What would you do for love?
That question is often posed during the dizzying intoxication of a new relationship. Answered in romantic comedies by driving cross country or hopping on some transcontinental flight, chasing down one’s true soulmate. It might mean moving to another state, postponing your career or donating an organ. These are dramatic and bold actions that do something in a positive way, consistent and affirming the depth of connection and magnitude of one’s love.
But what about your children? Like most parents, I would jump in front of bullets for mine. I have declared it out loud for all to hear and whispered in silence to myself; I would be that person they could always trust and count on to protect from harm and shield from pain. Without fail. End of story. Full stop.
But what if you need to cause their suffering?
What if you need to be the source of their pain?
What if you need to disrupt and alter their lives in traumatic and dramatic fashion? And in doing so, instead of protecting them from pain and suffering, you become the origin and cause; breaking all those promises once made.
Would you risk losing your child’s trust and faith in you?
Would you risk losing their love?
I am writing this in the present. But my mind is filled with the memories and emotions of the past…
A nightlight interrupts the darkness as I wake up in the big chair in your room having fallen asleep again reading to you before bed. Madison, the blond hair on your seven-year-old head is so short, poking out from underneath the covers. Your breathing is soft and your body calm. In stark contrast, Maya’s tangled curls cover her eyes as she sprawls on top of her bed, without any of the covers she kicked off long ago. I stay in the chair and just watch and listen. These moments made perfect by their silence. Love. Awe. Responsibility. They are overwhelming in a comforting way. I make quiet promises to you both, vowing to protect. To shelter. To be present. Always.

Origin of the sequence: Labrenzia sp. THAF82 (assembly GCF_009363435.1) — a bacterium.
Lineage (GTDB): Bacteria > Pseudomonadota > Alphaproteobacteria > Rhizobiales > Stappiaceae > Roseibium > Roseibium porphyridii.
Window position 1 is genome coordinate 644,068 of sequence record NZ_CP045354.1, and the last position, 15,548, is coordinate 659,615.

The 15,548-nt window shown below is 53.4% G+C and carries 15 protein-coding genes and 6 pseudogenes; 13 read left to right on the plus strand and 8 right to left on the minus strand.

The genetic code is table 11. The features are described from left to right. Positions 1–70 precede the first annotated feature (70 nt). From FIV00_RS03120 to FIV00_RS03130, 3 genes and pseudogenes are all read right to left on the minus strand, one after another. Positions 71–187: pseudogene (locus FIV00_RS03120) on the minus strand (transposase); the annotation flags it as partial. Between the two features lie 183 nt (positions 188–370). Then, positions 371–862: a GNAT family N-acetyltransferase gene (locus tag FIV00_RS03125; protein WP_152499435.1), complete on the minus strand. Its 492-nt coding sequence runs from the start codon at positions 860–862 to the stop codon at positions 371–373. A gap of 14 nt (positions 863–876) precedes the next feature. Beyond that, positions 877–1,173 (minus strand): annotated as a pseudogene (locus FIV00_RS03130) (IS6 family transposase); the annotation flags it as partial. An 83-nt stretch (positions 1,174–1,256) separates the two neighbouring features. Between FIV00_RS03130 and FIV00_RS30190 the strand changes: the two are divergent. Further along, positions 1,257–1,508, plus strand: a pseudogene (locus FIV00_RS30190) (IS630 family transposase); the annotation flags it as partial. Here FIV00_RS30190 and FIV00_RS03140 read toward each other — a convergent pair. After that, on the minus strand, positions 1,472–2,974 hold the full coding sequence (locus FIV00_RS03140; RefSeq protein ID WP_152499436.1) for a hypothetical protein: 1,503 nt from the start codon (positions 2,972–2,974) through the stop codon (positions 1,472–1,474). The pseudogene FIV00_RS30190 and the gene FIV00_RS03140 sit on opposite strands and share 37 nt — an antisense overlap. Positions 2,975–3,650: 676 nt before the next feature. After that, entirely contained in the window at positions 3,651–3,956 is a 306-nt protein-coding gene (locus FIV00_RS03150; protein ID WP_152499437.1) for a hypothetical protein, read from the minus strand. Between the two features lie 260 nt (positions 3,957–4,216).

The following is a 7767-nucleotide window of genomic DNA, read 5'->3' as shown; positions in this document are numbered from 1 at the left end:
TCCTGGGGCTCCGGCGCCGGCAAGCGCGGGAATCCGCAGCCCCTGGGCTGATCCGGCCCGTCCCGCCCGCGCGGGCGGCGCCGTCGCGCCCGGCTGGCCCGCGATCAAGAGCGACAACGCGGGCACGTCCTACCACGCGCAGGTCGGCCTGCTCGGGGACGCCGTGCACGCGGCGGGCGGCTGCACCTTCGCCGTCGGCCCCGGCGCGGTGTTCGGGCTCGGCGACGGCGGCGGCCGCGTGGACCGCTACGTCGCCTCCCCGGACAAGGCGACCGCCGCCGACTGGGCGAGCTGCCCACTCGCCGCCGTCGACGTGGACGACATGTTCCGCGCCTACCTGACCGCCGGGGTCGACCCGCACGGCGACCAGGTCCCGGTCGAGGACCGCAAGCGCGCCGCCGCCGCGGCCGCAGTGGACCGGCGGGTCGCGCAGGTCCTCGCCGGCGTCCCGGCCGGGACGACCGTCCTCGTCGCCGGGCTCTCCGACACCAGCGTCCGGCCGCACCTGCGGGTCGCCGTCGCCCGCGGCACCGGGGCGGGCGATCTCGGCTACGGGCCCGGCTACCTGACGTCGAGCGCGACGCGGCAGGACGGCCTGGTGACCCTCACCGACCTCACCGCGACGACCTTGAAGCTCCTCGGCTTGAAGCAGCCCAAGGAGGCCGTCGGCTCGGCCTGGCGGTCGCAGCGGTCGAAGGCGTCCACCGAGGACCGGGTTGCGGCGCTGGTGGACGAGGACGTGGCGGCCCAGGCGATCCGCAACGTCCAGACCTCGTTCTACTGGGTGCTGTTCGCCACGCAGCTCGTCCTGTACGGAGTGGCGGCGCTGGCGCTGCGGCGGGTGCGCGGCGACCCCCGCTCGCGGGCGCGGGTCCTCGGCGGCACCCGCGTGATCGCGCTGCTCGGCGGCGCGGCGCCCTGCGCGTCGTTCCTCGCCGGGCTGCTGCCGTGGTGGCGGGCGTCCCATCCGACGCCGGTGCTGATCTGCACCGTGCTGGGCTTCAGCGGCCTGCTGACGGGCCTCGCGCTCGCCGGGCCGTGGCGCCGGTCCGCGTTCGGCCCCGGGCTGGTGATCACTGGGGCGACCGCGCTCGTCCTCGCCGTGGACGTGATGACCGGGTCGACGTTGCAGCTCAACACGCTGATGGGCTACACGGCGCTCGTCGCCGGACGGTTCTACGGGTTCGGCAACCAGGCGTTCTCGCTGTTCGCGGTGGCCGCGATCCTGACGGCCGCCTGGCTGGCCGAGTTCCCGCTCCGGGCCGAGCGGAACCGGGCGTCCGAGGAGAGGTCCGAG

I am on a flight back from a brief 36-hour trip to Hawaii. In order to see first-hand where you are about to go, I actually spend more time on the plane than off. I am fighting back tears, knowing what’s looming ahead. The dissonance I feel is overwhelming. In the weight of my breath, the ache in my bones, the hesitancy in my voice. The impending betrayal of promises whispered over and over in your ear, while awake or sound asleep, is tearing me up from the inside out. My logical and clinical brain knows a change needs to be made. It knows the status quo is not sustainable. But logic and pragmatism are no match for my tortured, emotional brain, which is all too aware of the pain lying ahead for my son. I wish I could take it. Swallow it. Eat it whole. Let my core absorb and dampen it. But I understand the paradox. This intense and almost primal need to protect is no longer healthy. It is, in part, why we have arrived here.
There are still several weeks to go. Sitting on this secret. This emotional and traumatic time bomb will soon detonate. It has been looming for weeks. I wear an invisible shroud that barely constrains my emotions. Like water just before a boil, I appear calm. But it does not take much for a bubble full of fear to erupt, throwing me into a panic, before settling down. Then another, this time a burst of sadness, with tears flowing from my heart through my eyes before regaining control. My sleep disjointed. Work disrupted. I cannot compartmentalize. I look at you, knowing you don’t know. I’m desperate for another option but I have none. I look at you, knowing that despite all we have been through, you love me as I love you. That you trust me, despite the fights and frustrations. We always end up back in a safe zone. But it’s a mirage of sorts, a false hope. De-escalation should not be mistaken for conflict resolution nor is it a path to healthy growth and change. So I have committed us to a different path. One of separation. And by doing so, I am betraying what I have promised.
I don’t know what will happen next, when the fear and pain I anticipate becomes your reality? How will you handle the additional injury, when you call for help, and I by choice, will fail to be there?